Figuring Out How to Mourn in the Age of Skype

Do religious traditions still provide a good map for grieving?
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On my final day in the United Kingdom, I took one last walk through the courtyards of my college at Cambridge. Its walls were the remains of a medieval abbey, some of the oldest operational buildings on campus. At its center, a green courtyard filled with jonquils gave way to a high brick wall split by a narrow arch, through which stood the heavy, dark door of my dissertation supervisor.

Given the hours I’d spent on my master’s dissertation—a long slog on Reinhold Niebuhr and Saint Augustine—I knew that door better than any other on campus. I couldn’t pass it by without knocking on the old wood and poking my head inside for a final time.

I was fortunate: John, my supervisor, was in. As the college’s chaplain and a much-beloved instructor, his days were usually booked tight with church duties and teaching appointments, but I happened to catch him at his desk that spring afternoon, squinting against the sunlight as he typed something up. Engrossed as he was, he still smiled when I called out to him from the open doorway.

Sorry, I said, I just wanted to say goodbye. I’m headed out today.

Is it today? John asked, and stood to meet me at the door. For a moment I thought he was going to shake my hand, which seemed like an oddly formal gesture for someone I’d spent the last nine months studying with, often late into the evening.

We both hesitated a little, trying to shape a suitable farewell out of my typically American effusiveness and his patently English subtlety. I said I would email him all the time, more than he’d like. He said he would see me soon enough at an upcoming conference. I stumbled through all sorts of thanks, increasingly blubbery and emotional, which John managed with modest reassurances that it really wouldn’t be long at all before we’d meet again. It all culminated in a hug, which felt more symbolic of my growth at Cambridge than, say, the submission of my dissertation. The warmth of it soothed most of the ache of leaving as I crossed under the ancient iron gate of my college for the last time.

* * *

Less than a month later John was killed in a car accident. He was thirty-five.

I learned of his death on a sunny Monday morning in Texas, when I awoke to a flurry of emails and Twitter notifications. It had happened on a Sunday evening. Two others were with him. They survived. These facts are seared, short and blunt, into my mind.

That morning, I sat alone at my kitchen table with a collection of digital facts and emailed consolation, the world around me as wordless and noisy as the roar inside a shell. When I told my family what had happened, they felt sorry for me, but none of them had ever so much as seen John. They knew about his role in my education, but they didn’t know who he was.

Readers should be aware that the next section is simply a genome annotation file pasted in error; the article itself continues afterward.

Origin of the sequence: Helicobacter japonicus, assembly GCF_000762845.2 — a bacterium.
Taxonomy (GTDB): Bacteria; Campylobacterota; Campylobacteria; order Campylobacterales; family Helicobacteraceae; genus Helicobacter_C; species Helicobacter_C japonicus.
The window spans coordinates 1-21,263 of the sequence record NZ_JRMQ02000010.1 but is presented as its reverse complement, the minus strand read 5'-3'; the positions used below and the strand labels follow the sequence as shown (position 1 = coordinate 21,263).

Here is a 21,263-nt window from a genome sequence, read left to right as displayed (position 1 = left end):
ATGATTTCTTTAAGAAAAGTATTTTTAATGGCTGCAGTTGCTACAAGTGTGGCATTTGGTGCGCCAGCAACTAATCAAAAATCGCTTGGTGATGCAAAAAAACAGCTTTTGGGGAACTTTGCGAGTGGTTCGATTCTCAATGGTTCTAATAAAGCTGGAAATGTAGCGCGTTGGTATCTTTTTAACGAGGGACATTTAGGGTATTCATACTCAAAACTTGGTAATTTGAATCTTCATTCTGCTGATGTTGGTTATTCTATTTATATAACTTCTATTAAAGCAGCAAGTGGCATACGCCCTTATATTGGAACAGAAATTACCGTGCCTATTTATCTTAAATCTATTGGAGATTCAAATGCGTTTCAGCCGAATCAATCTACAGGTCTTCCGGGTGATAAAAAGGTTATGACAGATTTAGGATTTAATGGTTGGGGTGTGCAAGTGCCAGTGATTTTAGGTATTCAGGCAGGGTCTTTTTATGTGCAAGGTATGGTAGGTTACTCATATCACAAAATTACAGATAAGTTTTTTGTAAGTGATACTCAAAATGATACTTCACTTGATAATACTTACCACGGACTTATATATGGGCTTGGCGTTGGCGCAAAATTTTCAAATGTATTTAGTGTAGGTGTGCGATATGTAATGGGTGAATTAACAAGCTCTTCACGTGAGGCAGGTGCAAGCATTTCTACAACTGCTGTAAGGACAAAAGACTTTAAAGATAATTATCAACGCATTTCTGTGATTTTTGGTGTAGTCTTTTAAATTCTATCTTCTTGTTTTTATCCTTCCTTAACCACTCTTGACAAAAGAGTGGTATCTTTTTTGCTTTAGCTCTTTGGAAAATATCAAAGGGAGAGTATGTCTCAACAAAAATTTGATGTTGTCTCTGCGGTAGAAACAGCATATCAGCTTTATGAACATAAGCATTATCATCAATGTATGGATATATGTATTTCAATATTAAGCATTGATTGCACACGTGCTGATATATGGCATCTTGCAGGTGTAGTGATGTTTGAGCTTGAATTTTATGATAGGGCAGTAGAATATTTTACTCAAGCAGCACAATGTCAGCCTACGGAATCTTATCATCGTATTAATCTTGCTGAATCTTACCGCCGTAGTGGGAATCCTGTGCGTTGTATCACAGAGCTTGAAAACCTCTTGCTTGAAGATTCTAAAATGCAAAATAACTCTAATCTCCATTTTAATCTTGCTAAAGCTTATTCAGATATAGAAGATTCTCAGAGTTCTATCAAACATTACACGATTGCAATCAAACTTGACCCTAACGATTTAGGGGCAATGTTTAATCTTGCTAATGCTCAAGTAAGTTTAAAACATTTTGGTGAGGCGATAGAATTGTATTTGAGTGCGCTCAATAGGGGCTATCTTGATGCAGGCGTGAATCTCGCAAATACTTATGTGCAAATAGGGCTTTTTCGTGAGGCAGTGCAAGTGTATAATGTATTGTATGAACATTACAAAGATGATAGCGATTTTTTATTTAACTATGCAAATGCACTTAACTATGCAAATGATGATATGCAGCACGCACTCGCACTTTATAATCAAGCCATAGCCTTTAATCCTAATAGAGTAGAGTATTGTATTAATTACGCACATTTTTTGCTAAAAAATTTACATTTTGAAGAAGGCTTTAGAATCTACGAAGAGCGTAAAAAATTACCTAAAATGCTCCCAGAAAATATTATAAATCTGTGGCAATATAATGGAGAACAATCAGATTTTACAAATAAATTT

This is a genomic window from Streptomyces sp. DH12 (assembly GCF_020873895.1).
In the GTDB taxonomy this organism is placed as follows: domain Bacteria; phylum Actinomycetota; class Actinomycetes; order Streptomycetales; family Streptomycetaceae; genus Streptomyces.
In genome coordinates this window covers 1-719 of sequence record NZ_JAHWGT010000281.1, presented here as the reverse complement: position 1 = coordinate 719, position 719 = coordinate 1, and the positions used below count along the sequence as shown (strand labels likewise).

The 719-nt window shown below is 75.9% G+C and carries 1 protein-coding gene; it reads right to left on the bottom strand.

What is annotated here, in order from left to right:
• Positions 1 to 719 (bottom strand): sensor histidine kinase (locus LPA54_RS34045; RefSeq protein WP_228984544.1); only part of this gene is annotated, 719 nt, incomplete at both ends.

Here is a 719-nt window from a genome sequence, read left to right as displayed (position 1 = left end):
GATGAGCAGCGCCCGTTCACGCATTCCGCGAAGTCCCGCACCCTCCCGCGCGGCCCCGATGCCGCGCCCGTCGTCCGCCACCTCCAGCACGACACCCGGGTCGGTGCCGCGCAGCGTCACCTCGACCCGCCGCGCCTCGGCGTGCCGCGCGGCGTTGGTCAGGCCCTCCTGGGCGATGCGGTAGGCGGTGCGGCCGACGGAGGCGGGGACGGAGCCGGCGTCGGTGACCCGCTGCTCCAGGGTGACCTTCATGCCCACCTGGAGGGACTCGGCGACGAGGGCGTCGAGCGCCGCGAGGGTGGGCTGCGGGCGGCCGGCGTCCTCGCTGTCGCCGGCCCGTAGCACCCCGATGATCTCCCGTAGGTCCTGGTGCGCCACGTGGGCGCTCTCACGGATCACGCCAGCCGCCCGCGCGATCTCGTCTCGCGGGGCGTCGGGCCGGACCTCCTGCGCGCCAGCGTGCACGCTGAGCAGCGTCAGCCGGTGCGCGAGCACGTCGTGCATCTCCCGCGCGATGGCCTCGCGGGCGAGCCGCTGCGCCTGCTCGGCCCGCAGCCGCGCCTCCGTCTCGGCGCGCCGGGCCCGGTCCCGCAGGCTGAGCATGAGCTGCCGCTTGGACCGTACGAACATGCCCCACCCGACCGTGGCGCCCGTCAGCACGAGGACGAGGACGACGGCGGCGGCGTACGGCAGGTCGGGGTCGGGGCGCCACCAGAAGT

An ocean away, there were people as shaken as I was. But I couldn’t see or hear or touch them—an important part of Christianity.

Nor did anyone else around me. People on the street carried on, jogging and walking their dogs, pushing their kids in strollers as though they hadn’t felt the lurch in the earth. An ocean away, there were people as shaken as I was, heartsick and unsteady, dizzied by the brutal suddenness of loss. But I couldn’t see or hear or touch them, which is actually a pretty important part of traditional Christian mourning.

Or, at least, it’s been that way historically. Before the age of global mobility, mourning happened mainly in local communities, among people who shared a proximity to the deceased and to one another. The catechism of the Catholic Church describes funerals as efforts to create “communion with the deceased, at the participation in that communion of the community gathered for the funeral, and at the proclamation of eternal life to the community.” In other words, these ceremonies are partly about remembering the dead, but they’re mostly about providing strength to the living.

An ocean away, there were people as shaken as I was, heartsick and unsteady, dizzied by the brutal suddenness of loss. But I couldn’t see or hear or touch them, which is actually a pretty important part of traditional Christian mourning.

This affirmation of community life and community mourning is echoed throughout prayers and Bible verses that deal with death and solace. Prayers for the dead are consistently phrased in the plural, to be spoken in unison:

Lord, for those who believe in you,

Death is the end of poverty, and the beginning of riches,

The end of pain, and the beginning of joy;

The end of weakness, and the beginning of strength.

Do not let grief overwhelm us, or loss embitter us.

But out of our sadness let joy arise for so much given to us.

Cast out our fears and do not let our hearts be troubled or afraid.

In love and trust we commend to you John,

Whom you have called out of this mortal life…

Even in text form, this prayer seems to unfold in an echoing chorus of voices, diverse in accent and inflection. It conjures images of the low-hum and bent-neck posture of communal prayer—which is not always particularly comfortable, but nearly always moving. The individual bleeds together with the community, and the one voice gains strength from the many.

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Elizabeth Stoker Bruenig is a doctoral candidate in religion, philosophy, and politics at Brown University. She writes regularly for The Week and Salon.

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